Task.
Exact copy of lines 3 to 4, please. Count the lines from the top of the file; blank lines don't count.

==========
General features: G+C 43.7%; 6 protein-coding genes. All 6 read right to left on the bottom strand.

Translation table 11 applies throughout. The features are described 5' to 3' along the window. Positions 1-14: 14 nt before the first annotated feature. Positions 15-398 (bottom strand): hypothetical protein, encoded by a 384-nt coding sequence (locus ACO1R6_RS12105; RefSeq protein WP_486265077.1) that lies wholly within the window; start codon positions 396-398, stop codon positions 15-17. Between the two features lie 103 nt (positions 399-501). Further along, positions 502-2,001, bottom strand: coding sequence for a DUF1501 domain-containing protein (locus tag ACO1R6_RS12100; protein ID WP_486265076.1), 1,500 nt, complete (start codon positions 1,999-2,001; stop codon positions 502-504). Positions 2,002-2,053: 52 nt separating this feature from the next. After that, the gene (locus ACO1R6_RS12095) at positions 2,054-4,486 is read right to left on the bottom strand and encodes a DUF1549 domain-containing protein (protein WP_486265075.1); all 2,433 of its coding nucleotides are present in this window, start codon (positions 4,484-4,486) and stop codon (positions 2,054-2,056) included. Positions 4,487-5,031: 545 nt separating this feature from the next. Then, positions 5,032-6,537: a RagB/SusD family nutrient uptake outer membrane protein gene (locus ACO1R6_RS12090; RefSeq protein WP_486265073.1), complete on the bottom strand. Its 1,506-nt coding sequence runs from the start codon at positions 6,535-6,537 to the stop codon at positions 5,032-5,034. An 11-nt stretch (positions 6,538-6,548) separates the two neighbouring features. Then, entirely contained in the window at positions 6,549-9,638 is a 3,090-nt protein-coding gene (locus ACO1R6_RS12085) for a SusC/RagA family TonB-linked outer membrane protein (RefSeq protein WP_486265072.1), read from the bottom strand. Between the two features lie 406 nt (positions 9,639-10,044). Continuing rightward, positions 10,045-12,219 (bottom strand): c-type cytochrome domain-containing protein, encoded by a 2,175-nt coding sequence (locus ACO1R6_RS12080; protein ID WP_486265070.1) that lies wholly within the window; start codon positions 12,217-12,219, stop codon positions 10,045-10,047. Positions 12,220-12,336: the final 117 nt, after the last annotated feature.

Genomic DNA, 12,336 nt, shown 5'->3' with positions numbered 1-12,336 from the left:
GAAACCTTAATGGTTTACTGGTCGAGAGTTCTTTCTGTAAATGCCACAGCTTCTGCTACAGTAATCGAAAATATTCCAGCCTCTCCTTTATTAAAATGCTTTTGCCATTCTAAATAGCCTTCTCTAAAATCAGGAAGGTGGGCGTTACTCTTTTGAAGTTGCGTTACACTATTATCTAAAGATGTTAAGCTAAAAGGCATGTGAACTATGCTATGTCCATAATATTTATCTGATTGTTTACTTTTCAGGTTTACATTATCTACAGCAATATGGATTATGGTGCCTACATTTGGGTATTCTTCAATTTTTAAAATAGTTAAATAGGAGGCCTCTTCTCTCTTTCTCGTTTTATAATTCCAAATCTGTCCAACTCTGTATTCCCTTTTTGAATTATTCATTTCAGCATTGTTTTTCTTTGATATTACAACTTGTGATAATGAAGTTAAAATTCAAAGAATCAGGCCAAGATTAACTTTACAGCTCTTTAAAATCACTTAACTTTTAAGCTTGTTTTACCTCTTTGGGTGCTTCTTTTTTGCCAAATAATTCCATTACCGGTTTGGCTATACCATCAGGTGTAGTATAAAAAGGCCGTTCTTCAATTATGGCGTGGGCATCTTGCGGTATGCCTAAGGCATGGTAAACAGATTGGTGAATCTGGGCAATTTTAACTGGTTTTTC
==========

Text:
Genomic DNA, 12,336 nt, shown 5'->3' with positions numbered 1-12,336 from the left:
GAAACCTTAATGGTTTACTGGTCGAGAGTTCTTTCTGTAAATGCCACAGCTTCTGCTACAGTAATCGAAAATATTCCAGCCTCTCCTTTATTAAAATGCTTTTGCCATTCTAAATAGCCTTCTCTAAAATCAGGAAGGTGGGCGTTACTCTTTTGAAGTTGCGTTACACTATTATCTAAAGATGTTAAGCTAAAAGGCATGTGAACTATGCTATGTCCATAATATTTATCTGATTGTTTACTTTTCAGGTTTACATTATCTACAGCAATATGGATTATGGTGCCTACATTTGGGTATTCTTCAATTTTTAAAATAGTTAAATAGGAGGCCTCTTCTCTCTTTCTCGTTTTATAATTCCAAATCTGTCCAACTCTGTATTCCCTTTTTGAATTATTCATTTCAGCATTGTTTTTCTTTGATATTACAACTTGTGATAATGAAGTTAAAATTCAAAGAATCAGGCCAAGATTAACTTTACAGCTCTTTAAAATCACTTAACTTTTAAGCTTGTTTTACCTCTTTGGGTGCTTCTTTTTTGCCAAATAATTCCATTACCGGTTTGGCTATACCATCAGGTGTAGTATAAAAAGGCCGTTCTTCAATTATGGCGTGGGCATCTTGCGGTATGCCTAAGGCATGGTAAACAGATTGGTGAATCTGGGCAATTTTAACTGGTTTTTC